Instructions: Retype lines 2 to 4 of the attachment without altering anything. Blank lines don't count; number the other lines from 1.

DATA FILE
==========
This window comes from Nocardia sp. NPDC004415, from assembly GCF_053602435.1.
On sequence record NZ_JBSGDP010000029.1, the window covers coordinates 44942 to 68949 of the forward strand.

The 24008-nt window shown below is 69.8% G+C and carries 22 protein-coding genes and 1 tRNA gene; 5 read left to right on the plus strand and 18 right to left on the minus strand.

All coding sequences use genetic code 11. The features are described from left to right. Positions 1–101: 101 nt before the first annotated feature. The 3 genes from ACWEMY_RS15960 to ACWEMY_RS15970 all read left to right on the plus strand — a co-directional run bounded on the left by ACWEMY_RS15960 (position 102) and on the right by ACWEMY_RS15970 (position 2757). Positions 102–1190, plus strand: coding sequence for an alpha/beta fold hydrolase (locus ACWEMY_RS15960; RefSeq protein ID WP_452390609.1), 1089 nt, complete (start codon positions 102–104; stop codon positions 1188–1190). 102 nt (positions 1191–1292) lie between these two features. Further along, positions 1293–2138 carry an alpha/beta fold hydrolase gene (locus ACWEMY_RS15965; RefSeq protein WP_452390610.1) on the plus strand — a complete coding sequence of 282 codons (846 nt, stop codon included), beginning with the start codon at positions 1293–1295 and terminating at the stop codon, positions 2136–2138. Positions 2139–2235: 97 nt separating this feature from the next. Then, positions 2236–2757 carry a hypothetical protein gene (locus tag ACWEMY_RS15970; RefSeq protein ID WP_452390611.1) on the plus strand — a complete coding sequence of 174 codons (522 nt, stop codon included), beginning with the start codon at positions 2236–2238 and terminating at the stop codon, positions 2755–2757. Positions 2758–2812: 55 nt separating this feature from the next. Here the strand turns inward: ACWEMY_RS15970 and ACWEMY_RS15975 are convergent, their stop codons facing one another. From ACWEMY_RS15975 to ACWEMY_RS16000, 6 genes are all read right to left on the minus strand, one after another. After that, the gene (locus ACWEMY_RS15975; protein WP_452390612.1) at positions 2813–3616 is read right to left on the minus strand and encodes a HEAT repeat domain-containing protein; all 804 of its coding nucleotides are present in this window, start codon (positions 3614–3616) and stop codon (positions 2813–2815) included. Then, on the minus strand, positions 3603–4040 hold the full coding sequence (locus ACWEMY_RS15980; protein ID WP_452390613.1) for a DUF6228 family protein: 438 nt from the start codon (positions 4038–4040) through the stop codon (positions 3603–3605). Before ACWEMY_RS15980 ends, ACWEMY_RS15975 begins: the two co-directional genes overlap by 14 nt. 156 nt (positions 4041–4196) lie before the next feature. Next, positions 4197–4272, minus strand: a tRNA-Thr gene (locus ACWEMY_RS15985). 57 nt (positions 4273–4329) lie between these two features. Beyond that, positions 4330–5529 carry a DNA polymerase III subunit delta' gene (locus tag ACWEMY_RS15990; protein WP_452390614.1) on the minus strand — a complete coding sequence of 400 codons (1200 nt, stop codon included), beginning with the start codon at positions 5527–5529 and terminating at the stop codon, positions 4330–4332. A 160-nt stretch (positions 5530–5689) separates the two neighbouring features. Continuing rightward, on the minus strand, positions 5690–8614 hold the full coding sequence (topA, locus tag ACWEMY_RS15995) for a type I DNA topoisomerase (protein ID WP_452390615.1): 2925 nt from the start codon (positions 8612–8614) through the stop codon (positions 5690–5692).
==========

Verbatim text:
On sequence record NZ_JBSGDP010000029.1, the window covers coordinates 44942 to 68949 of the forward strand.

The 24008-nt window shown below is 69.8% G+C and carries 22 protein-coding genes and 1 tRNA gene; 5 read left to right on the plus strand and 18 right to left on the minus strand.

All coding sequences use genetic code 11. The features are described from left to right. Positions 1–101: 101 nt before the first annotated feature. The 3 genes from ACWEMY_RS15960 to ACWEMY_RS15970 all read left to right on the plus strand — a co-directional run bounded on the left by ACWEMY_RS15960 (position 102) and on the right by ACWEMY_RS15970 (position 2757). Positions 102–1190, plus strand: coding sequence for an alpha/beta fold hydrolase (locus ACWEMY_RS15960; RefSeq protein ID WP_452390609.1), 1089 nt, complete (start codon positions 102–104; stop codon positions 1188–1190). 102 nt (positions 1191–1292) lie between these two features. Further along, positions 1293–2138 carry an alpha/beta fold hydrolase gene (locus ACWEMY_RS15965; RefSeq protein WP_452390610.1) on the plus strand — a complete coding sequence of 282 codons (846 nt, stop codon included), beginning with the start codon at positions 1293–1295 and terminating at the stop codon, positions 2136–2138. Positions 2139–2235: 97 nt separating this feature from the next. Then, positions 2236–2757 carry a hypothetical protein gene (locus tag ACWEMY_RS15970; RefSeq protein ID WP_452390611.1) on the plus strand — a complete coding sequence of 174 codons (522 nt, stop codon included), beginning with the start codon at positions 2236–2238 and terminating at the stop codon, positions 2755–2757. Positions 2758–2812: 55 nt separating this feature from the next. Here the strand turns inward: ACWEMY_RS15970 and ACWEMY_RS15975 are convergent, their stop codons facing one another. From ACWEMY_RS15975 to ACWEMY_RS16000, 6 genes are all read right to left on the minus strand, one after another. After that, the gene (locus ACWEMY_RS15975; protein WP_452390612.1) at positions 2813–3616 is read right to left on the minus strand and encodes a HEAT repeat domain-containing protein; all 804 of its coding nucleotides are present in this window, start codon (positions 3614–3616) and stop codon (positions 2813–2815) included. Then, on the minus strand, positions 3603–4040 hold the full coding sequence (locus ACWEMY_RS15980; protein ID WP_452390613.1) for a DUF6228 family protein: 438 nt from the start codon (positions 4038–4040) through the stop codon (positions 3603–3605). Before ACWEMY_RS15980 ends, ACWEMY_RS15975 begins: the two co-directional genes overlap by 14 nt. 156 nt (positions 4041–4196) lie before the next feature. Next, positions 4197–4272, minus strand: a tRNA-Thr gene (locus ACWEMY_RS15985). 57 nt (positions 4273–4329) lie between these two features. Beyond that, positions 4330–5529 carry a DNA polymerase III subunit delta' gene (locus tag ACWEMY_RS15990; protein WP_452390614.1) on the minus strand — a complete coding sequence of 400 codons (1200 nt, stop codon included), beginning with the start codon at positions 5527–5529 and terminating at the stop codon, positions 4330–4332. A 160-nt stretch (positions 5530–5689) separates the two neighbouring features. Continuing rightward, on the minus strand, positions 5690–8614 hold the full coding sequence (topA, locus tag ACWEMY_RS15995) for a type I DNA topoisomerase (protein ID WP_452390615.1): 2925 nt from the start codon (positions 8612–8614) through the stop codon (positions 5690–5692).